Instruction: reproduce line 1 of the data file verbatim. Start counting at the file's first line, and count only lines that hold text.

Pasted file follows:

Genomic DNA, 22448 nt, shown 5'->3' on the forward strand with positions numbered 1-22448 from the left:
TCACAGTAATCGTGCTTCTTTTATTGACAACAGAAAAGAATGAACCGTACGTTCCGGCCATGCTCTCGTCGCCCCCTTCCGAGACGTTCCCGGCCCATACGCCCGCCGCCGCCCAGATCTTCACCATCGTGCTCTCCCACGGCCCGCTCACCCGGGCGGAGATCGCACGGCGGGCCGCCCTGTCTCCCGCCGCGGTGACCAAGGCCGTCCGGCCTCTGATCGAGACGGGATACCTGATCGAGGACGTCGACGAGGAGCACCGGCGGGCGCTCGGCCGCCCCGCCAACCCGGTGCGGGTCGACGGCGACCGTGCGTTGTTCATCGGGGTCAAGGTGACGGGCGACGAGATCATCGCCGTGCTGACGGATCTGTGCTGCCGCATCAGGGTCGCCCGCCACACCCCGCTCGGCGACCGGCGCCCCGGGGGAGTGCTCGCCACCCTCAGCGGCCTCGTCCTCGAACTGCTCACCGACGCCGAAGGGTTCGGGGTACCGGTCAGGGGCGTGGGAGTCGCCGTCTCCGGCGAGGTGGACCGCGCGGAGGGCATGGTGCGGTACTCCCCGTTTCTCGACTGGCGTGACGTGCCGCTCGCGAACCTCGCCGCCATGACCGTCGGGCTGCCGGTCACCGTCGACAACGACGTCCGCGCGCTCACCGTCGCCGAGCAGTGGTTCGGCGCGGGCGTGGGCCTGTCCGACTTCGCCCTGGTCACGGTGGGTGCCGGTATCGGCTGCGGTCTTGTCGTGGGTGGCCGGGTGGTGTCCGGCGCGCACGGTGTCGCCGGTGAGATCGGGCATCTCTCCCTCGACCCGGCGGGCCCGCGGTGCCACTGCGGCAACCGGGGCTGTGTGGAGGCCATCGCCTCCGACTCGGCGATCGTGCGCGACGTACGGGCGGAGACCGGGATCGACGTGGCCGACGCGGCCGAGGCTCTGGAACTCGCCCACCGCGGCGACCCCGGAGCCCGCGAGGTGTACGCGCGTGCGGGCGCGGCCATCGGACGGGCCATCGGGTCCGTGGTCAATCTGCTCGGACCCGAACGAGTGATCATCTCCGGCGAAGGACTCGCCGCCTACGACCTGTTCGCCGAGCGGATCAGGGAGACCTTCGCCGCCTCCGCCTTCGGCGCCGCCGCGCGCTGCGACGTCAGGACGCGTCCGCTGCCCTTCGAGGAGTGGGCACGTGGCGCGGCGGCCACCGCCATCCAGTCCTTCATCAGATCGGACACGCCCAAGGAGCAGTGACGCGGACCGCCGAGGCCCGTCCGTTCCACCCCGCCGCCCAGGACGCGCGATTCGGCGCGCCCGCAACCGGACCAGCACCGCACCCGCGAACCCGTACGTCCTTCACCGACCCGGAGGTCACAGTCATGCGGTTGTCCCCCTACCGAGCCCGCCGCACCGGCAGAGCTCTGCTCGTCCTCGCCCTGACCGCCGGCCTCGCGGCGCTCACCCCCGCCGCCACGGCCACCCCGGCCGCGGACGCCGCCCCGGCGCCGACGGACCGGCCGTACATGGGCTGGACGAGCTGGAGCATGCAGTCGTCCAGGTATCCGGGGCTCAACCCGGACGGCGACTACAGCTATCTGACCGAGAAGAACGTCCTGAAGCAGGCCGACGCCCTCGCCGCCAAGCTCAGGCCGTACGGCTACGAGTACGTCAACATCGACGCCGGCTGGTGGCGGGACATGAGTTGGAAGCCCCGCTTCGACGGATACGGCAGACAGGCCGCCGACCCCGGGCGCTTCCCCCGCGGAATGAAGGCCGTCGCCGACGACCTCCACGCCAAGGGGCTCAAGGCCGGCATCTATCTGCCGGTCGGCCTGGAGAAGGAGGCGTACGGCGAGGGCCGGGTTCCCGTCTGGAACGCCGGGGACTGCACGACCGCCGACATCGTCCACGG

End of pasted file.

Genomic DNA, 22448 nt, shown 5'->3' on the forward strand with positions numbered 1-22448 from the left: